OK, so this article may not change your life -- but it could change your investing behavior.
That, in turn, should change (for the better) the size of your brokerage accounts, which could allow for an early retirement or an Ivy League education for your kids -- which, of course, will change your life. So get comfortable.
"Buy good companies at cheap prices"
That's the standard (and thoroughly logical) stock advice that master fund manager Ron Muhlenkamp gives on how to beat the market. It seems completely obvious, but heck, thousands of folks ignore it every day, instead chasing whatever's new, shiny, and going up.
If you can pin down Muhlenkamp a little more, however, you'll end up with the life-changing information this article has promised.
Putting a preface on an epiphany
That's what we discovered when we visited Muhlenkamp at his investing seminar in Mars, Penn. But not until four hours into our visit did he reveal his "Three Things."
Before we get to the Three Things, however, let's look at a few of the reasons many investors -- professional and individual alike -- do poorly in the stock market.
Fail with the pros
First, when it comes to professional money managers, as Muhlenkamp tells it, there is "great pressure to be average." That's because if you have a bad year -- or even a bad quarter -- fundholders will start draining capital through redemptions. Money managers must then chase hot sectors, stray outside their circle of competence, and heed the consensus to not look stupid.
Of course, there's a Catch-22: In investing, "The only way I can be good is to be different."
But many so-called money managers aren't worried about managing money, according to Muhlenkamp. Instead, they're focused on marketing money management. And those are two very different topics.
Fail with the crowd
When it comes to do-it-yourself investing, short-term pressures are also a huge anchor.
Public markets date back to the 11th century. And from the 17th century's tulip mania to the 21st century's housing bubble, the boom and bust patterns are the same. Markets have been, are, and will forever be volatile in the short term because of emotion. (For an interesting case study, pull up a chart of E*Trade from last November -- down 59% one day, up 41% the next because of overreactions, speculation, rumors, and, to the point above, blocks of institutional selling.)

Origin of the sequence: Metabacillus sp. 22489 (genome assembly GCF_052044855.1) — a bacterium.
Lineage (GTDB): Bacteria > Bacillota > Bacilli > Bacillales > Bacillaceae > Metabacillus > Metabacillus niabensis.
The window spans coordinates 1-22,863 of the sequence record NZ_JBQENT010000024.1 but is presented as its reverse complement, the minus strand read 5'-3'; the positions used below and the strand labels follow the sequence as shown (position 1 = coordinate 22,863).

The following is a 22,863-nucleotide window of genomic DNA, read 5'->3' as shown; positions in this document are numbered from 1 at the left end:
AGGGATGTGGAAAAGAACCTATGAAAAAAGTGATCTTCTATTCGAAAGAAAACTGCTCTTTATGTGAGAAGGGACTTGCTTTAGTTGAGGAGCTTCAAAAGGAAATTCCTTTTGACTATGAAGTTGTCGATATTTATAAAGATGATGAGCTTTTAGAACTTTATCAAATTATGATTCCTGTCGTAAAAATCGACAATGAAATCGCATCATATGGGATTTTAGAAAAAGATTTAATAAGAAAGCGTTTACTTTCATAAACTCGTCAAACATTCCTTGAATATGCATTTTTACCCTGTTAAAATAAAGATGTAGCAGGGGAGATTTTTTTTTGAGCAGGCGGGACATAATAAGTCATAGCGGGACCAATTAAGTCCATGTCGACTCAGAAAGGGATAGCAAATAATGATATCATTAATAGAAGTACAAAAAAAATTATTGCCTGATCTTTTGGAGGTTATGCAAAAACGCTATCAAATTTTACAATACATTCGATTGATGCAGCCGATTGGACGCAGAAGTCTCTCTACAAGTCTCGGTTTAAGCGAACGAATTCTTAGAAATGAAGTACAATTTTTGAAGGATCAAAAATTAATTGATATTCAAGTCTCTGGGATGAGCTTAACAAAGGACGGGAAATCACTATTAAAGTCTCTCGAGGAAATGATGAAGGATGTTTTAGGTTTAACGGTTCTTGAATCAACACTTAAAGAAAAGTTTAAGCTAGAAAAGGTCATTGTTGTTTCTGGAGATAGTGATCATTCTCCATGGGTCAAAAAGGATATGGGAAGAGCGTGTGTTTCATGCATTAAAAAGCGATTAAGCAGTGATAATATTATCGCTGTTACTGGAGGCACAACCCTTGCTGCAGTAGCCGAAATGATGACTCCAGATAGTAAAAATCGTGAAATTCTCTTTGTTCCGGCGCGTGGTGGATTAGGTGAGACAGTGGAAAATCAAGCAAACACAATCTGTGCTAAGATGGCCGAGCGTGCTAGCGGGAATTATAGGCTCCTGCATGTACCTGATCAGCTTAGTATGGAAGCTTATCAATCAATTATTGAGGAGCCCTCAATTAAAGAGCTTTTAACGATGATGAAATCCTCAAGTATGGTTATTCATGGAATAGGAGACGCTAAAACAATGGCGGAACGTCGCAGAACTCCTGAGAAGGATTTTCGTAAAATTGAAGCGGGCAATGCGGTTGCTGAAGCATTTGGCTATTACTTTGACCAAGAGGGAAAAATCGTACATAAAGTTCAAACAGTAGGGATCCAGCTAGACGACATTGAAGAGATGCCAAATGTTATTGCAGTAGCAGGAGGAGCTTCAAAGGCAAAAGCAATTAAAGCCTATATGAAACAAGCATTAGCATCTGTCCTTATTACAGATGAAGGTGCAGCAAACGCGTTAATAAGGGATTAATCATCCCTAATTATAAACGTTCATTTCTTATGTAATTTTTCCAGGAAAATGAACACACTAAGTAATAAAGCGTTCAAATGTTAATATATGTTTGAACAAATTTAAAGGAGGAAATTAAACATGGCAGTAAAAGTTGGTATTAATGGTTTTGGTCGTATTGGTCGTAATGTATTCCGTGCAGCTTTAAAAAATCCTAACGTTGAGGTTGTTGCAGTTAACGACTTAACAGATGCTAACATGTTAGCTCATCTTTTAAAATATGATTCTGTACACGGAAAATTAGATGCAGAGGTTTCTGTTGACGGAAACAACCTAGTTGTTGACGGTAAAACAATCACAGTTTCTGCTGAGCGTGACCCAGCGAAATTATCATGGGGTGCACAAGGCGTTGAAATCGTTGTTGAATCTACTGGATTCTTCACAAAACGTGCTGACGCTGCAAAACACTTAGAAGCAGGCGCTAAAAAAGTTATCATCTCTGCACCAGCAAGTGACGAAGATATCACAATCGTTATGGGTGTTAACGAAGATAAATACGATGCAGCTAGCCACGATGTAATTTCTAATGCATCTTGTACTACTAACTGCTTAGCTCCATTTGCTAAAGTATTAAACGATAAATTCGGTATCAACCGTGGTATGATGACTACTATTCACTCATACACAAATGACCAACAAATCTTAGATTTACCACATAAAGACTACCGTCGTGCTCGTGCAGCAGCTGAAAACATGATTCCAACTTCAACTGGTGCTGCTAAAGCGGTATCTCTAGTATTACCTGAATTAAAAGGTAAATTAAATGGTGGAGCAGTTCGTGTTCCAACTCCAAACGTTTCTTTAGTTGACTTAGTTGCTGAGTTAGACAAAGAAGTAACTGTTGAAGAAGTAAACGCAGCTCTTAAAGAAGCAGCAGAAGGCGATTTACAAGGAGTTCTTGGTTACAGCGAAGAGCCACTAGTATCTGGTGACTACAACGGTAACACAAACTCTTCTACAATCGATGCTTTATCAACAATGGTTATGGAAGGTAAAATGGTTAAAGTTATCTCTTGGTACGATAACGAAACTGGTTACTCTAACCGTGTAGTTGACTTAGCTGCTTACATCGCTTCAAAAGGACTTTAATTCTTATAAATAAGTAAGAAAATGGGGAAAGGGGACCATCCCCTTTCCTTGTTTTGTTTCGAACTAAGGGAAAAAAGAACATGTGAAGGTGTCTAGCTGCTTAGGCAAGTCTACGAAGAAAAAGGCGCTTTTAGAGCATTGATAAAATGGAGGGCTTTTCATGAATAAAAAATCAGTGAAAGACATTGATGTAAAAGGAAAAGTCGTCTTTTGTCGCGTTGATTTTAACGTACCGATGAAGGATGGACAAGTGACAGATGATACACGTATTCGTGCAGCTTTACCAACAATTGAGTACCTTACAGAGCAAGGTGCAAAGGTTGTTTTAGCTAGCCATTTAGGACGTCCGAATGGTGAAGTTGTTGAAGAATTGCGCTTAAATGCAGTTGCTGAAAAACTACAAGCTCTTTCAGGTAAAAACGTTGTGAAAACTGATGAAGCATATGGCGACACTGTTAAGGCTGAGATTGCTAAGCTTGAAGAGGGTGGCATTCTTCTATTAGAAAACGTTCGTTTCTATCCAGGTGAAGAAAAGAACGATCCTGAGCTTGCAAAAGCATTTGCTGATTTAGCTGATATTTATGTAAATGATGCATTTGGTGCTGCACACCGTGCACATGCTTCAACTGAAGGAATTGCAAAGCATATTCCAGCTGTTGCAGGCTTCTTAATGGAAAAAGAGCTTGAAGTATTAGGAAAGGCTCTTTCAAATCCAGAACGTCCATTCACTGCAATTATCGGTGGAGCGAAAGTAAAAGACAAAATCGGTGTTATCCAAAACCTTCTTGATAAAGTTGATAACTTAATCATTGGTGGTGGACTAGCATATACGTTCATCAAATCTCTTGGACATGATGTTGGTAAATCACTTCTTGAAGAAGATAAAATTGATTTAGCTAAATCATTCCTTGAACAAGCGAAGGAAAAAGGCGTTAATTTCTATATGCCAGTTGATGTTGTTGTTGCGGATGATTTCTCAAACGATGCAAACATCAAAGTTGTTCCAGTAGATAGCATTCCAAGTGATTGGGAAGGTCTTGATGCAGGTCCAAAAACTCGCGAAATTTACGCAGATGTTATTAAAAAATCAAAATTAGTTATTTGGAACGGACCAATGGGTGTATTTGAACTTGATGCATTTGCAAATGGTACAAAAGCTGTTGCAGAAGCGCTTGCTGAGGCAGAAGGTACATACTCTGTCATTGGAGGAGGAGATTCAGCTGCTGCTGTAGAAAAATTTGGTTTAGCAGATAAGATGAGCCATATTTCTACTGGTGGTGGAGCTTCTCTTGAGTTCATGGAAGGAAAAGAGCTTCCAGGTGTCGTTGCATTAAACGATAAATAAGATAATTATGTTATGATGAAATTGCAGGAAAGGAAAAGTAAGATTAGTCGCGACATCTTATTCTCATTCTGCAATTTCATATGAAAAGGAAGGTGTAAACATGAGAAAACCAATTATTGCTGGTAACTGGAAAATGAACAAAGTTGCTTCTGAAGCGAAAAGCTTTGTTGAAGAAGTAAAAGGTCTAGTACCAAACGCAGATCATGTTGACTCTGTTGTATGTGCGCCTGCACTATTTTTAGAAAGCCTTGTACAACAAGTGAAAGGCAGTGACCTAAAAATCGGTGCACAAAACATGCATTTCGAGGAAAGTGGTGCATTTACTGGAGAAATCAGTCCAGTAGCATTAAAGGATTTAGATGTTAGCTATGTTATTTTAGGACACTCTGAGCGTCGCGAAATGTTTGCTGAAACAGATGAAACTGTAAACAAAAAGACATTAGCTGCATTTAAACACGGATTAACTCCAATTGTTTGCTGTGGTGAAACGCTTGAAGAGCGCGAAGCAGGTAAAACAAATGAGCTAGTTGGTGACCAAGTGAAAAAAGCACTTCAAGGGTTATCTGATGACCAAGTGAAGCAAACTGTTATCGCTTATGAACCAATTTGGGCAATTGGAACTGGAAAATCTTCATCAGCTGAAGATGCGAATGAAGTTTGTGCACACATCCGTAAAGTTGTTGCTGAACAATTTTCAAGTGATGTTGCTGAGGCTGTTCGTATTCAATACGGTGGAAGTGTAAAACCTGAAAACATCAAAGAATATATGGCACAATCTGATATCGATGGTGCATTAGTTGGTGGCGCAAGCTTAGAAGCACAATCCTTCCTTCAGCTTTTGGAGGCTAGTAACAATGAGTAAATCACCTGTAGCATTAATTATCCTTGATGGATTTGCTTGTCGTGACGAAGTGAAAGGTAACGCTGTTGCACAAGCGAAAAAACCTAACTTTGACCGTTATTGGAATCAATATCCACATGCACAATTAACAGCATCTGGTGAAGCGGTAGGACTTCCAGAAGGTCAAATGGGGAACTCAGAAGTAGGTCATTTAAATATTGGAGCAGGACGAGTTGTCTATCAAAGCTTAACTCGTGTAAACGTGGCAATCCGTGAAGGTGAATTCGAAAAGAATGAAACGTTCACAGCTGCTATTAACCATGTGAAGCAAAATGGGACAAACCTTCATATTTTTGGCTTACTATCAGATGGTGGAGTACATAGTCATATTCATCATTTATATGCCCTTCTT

Yet we -- collectively -- do not learn. As Muhlenkamp noted, "The crowd hasn't learned anything. Individuals have. The crowd hasn't."
You can profit from this (as you will see later), or you can fall victim to it. Those who fall victim are the same people who have written to us personally to accuse us of manipulating popular, high-volume stocks such as Sirius XM Radio. (Hint: We haven't. We won't. We never will.)
Before we insult anyone ...
OK, enough preface. Let's get to Muhlenkamp's Three Things. First, a warning: They won't be for everyone. As Ron says, "Some get it. Some don't."
But they are hugely valuable. Read them. Think about them. Read them again. Put them on your fridge. And apply them to your investing. Give them a fair try, and they'll work.
- A consistent philosophy.
- A sense of perspective.
- Daily discipline.
Now, there are many investing philosophies out there. The key is to find the one that works for you and stick with it. For Muhlenkamp, it's a value investing orientation; his portfolio currently consists of Transocean
At Motley Fool Hidden Gems, we're investors of the small-cap value persuasion, because this strategy has historically earned the highest returns. We also like the way professional Wall Street investors tend to overlook small stocks. This has two benefits: Management is more accessible, and smaller companies' shares can be priced inefficiently.
We need perspective to recognize that even the best philosophy will not work 100% of the time. Indeed, in 2007, the small-cap value stocks we searched for in Hidden Gems were handily outperformed by larger-cap growth companies. As measured by the Nasdaq 100, large-cap growth surged last year on the back of Stericycle
Meanwhile, the iShares Russell 2000 Value index, our proxy for small-cap value stocks, lost 10% in 2007. Small-cap value stocks like Healthcare Realty Trust
But at best -- with apologies to Brian Fantana -- a consistent philosophy will work all the time ... just 60% of the time. Having perspective, however, will help you see the market's cycles and know when to be in cash, when to invest, and when to panic. (Hint: Never.)
Discipline, Muhlenkamp admits, is the most difficult point to achieve. If you have the first Two Things, you see, you have them forever. But daily discipline is a daily battle. Every investor has the urge to bail out when a stock starts tanking. The key is not to. You may still sell, but you want to do so rationally -- and with good evidentiary reasons.
Information is power
Philosophy, perspective, discipline. These three factors have made Ron Muhlenkamp successful for nearly four decades, and we work to achieve them every day at Hidden Gems. We're not perfect, but our picks on average are beating the market. If you'd like to see those picks at no cost, or join us in practicing those Three Things, click here to get started. There's no obligation to subscribe.
This article was first published Nov. 30, 2007. It has been updated.
Neither Tim Hanson nor Brian Richards owns shares of any company mentioned in this article, although both Tim and Brian own shares in Ron Muhlenkamp's excellent mutual fund. Tim and Brian love Nerf football. And yes, Tim and Brian are just looking at things around the office and saying they love them. Apple and Amazon are Stock Advisor recommendations. The Fool has a disclosure policy.